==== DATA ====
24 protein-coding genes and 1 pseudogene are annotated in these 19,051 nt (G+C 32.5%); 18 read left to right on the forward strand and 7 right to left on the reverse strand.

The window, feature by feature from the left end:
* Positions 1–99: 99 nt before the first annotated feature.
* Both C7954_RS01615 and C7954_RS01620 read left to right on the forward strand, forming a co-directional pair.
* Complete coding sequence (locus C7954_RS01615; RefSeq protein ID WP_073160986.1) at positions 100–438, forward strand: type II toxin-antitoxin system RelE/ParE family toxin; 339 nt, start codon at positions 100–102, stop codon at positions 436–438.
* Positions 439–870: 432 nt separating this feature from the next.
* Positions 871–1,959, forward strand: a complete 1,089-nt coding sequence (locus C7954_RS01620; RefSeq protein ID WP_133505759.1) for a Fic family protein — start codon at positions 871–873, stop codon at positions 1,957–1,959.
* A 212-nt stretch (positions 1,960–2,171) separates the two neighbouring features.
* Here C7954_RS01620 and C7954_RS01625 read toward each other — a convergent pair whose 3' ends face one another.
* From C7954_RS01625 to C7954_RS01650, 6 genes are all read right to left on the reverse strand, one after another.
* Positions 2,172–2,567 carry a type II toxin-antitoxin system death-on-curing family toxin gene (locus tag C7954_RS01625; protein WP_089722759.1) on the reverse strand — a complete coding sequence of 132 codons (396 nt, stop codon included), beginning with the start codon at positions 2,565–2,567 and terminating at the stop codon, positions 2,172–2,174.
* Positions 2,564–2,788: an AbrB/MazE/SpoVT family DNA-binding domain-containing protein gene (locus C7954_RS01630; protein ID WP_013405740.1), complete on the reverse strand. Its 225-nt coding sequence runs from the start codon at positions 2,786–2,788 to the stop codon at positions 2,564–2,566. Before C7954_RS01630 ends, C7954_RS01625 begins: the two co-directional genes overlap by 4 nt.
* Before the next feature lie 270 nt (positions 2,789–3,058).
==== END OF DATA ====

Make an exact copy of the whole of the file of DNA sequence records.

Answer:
24 protein-coding genes and 1 pseudogene are annotated in these 19,051 nt (G+C 32.5%); 18 read left to right on the forward strand and 7 right to left on the reverse strand.

The window, feature by feature from the left end:
* Positions 1–99: 99 nt before the first annotated feature.
* Both C7954_RS01615 and C7954_RS01620 read left to right on the forward strand, forming a co-directional pair.
* Complete coding sequence (locus C7954_RS01615; RefSeq protein ID WP_073160986.1) at positions 100–438, forward strand: type II toxin-antitoxin system RelE/ParE family toxin; 339 nt, start codon at positions 100–102, stop codon at positions 436–438.
* Positions 439–870: 432 nt separating this feature from the next.
* Positions 871–1,959, forward strand: a complete 1,089-nt coding sequence (locus C7954_RS01620; RefSeq protein ID WP_133505759.1) for a Fic family protein — start codon at positions 871–873, stop codon at positions 1,957–1,959.
* A 212-nt stretch (positions 1,960–2,171) separates the two neighbouring features.
* Here C7954_RS01620 and C7954_RS01625 read toward each other — a convergent pair whose 3' ends face one another.
* From C7954_RS01625 to C7954_RS01650, 6 genes are all read right to left on the reverse strand, one after another.
* Positions 2,172–2,567 carry a type II toxin-antitoxin system death-on-curing family toxin gene (locus tag C7954_RS01625; protein WP_089722759.1) on the reverse strand — a complete coding sequence of 132 codons (396 nt, stop codon included), beginning with the start codon at positions 2,565–2,567 and terminating at the stop codon, positions 2,172–2,174.
* Positions 2,564–2,788: an AbrB/MazE/SpoVT family DNA-binding domain-containing protein gene (locus C7954_RS01630; protein ID WP_013405740.1), complete on the reverse strand. Its 225-nt coding sequence runs from the start codon at positions 2,786–2,788 to the stop codon at positions 2,564–2,566. Before C7954_RS01630 ends, C7954_RS01625 begins: the two co-directional genes overlap by 4 nt.
* Before the next feature lie 270 nt (positions 2,789–3,058).